3. If you are going to have instantaneous FTL drives, then that calls into question the earlier discussion about times and how you administer an interstellar nation (not sure that's the right term). If transit time for a military can make transit to the FTL area in 5 days, trips will take about 10 days in total. Presumably you can get a message drone out quicker. While that is not necessarily instantaneous communications, its pretty fast. That would leave the local powers very susceptible to being micromanaged by the central authority. Maybe a time lag for FTL would not be a bad thing. For every so many light years, its a day/hour etc. I understand that the accuracy will impinge on the speed, but it just seems that this may make some things too quick.

  4. Well, with 0 time FTL you end up with an asymmetry between communications time and ship travel time. Or I should say a greater asymmetry since information will still cross a system faster than a ship. You still have a question of how many systems you have to transit to get to where you are going. If we need ships at Alpha Centauri it won't take long. If we have to transit from jump point to jump point across systems and each one takes 5 more days it adds up.

    Consider the Pournelle "Alderson Drive" which is also a zero-time-of-transit drive. Still lots of travel time back to the capital.

  5. Not that I won't consider time-in-jump-space once I have a clear idea where this road ends up, but right now I would sooner find another way to limit speeds.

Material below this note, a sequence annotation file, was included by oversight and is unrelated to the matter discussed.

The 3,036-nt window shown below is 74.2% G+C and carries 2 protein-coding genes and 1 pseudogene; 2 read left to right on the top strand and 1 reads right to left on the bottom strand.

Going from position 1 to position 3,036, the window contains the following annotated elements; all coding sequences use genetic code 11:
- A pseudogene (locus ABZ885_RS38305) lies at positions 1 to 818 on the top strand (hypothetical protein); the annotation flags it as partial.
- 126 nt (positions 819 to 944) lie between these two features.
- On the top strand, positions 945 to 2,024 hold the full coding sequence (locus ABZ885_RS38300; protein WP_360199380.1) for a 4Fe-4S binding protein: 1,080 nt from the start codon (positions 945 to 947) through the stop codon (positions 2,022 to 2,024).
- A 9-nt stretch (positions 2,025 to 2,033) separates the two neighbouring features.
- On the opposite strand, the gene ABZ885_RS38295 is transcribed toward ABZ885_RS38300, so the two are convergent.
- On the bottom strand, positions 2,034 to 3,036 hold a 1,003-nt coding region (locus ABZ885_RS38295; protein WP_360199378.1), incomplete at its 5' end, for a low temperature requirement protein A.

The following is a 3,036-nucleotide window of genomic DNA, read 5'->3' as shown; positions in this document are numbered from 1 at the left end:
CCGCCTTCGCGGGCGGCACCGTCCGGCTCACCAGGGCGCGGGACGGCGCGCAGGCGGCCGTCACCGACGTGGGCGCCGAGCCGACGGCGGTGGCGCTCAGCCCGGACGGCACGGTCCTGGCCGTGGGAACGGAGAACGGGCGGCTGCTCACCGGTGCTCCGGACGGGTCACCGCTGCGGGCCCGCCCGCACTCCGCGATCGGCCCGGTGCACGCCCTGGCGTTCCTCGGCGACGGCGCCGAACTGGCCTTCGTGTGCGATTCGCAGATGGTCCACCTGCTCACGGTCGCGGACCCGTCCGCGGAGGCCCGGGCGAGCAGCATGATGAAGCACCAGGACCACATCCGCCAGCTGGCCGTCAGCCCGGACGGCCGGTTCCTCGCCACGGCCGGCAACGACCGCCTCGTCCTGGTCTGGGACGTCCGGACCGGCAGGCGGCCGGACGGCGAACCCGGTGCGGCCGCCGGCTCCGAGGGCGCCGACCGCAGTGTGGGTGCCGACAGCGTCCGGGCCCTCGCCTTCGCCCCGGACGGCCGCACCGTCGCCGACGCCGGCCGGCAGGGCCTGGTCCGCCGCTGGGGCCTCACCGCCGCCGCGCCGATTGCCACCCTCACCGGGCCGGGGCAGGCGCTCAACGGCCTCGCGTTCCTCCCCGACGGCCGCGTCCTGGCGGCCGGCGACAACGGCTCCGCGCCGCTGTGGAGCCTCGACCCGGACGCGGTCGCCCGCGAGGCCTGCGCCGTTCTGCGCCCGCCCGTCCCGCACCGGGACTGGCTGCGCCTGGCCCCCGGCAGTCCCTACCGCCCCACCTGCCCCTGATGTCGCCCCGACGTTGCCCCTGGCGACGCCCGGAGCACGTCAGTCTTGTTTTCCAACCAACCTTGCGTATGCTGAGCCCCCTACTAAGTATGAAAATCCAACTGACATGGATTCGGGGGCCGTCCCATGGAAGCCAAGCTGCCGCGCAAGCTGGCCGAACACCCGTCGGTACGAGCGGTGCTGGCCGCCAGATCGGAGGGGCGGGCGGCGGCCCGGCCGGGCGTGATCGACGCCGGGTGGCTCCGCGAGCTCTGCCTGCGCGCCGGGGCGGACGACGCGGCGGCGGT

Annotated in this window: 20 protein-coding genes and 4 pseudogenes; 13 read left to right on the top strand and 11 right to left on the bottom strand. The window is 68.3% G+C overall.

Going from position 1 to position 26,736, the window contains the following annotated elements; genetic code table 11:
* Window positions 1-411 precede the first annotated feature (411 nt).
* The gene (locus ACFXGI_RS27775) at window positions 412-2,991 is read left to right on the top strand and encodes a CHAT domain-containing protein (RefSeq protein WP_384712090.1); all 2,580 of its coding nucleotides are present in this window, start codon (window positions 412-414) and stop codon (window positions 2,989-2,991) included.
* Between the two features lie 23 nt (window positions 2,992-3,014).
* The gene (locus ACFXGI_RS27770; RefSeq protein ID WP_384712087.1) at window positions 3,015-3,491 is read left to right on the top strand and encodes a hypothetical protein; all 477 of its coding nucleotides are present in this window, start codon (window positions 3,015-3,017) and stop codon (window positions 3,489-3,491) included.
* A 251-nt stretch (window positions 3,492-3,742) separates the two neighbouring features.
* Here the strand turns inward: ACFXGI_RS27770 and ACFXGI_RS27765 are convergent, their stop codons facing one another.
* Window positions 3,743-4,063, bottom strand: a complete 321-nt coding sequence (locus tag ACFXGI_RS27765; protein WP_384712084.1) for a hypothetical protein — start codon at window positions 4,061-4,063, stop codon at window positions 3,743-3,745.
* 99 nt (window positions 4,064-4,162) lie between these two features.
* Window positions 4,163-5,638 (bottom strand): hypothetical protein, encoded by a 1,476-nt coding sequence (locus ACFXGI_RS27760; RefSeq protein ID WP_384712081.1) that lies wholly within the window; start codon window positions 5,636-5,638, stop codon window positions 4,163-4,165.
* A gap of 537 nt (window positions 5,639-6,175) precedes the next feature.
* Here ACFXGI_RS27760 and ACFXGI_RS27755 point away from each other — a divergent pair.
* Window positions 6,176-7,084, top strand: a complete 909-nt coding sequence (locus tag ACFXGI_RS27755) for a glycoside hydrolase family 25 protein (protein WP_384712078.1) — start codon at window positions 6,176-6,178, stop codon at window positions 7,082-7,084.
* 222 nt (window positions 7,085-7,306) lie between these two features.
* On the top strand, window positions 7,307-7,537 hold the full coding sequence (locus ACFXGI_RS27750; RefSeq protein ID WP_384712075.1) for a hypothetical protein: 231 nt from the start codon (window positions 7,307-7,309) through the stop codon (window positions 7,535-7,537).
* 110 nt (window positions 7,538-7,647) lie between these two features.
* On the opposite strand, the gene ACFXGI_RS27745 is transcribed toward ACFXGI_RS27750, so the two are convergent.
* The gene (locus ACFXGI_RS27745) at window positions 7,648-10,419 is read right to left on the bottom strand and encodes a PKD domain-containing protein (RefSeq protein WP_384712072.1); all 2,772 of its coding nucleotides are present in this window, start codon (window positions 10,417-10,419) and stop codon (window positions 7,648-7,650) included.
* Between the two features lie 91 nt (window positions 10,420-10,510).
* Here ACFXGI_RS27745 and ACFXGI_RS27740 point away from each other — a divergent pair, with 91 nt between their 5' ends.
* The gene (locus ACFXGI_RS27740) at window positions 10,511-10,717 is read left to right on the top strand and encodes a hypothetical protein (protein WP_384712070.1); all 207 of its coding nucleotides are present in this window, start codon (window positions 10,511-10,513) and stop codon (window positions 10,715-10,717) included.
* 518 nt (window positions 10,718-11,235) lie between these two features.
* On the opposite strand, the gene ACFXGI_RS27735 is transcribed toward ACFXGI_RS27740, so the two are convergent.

6. Of course you read about Ken Burnside's rabbit holes. They are more or less Alderson points, but he has them occurring inside the orbital radius of Mercury.
    The problem with jump point outside the orbital radius of Saturn is that it requires unreasonably powerful spacecraft propulsion systems if you want to avoid transit times measured in decades.

  7. Unreasonably powerful = propulsion system power levels measured in terawatts = a universe with ready access to terawatt level power plants.

  8. Well, whipping out a certain handy nomogram and assuming a mass ratio of "3" we are certainly up in the H->He fusion end of the scale which brings its problems of containment and waste heat. Any serious spacecraft dropped on a planet is a weapon of mass destruction.

    I don't object to a <1AU solution of itself; my only problem with working from there is copying Ken, who has done something quite unique and should be allowed to enjoy it.

    What other problems do terawatt powerplants cause us?

  9. Well, consider that 16 terawatt powerplants would put out as much electricity as the entire global power usage of Earth in 2006. Ready access to terawatt power plants means your civilization is only a few orders of magnitude away from being a type I on the Kardashev scale.
    It certainly means that any static base can be armed to the teeth with plenty of powerful lasers.

    But other than that, no real problems.

  10. Certainly interesting, but from a space-opera standpoint not exactly the end of the world. It is that or, even for trucking from earth to mercury to jump, giving up the simplicity of brachistochrone trajectories. How would you rate the power problems around ready access to High Gear VASIMR, for example?

  11. Well, you have a point there, judge.
    That would be about the same order of magnitude.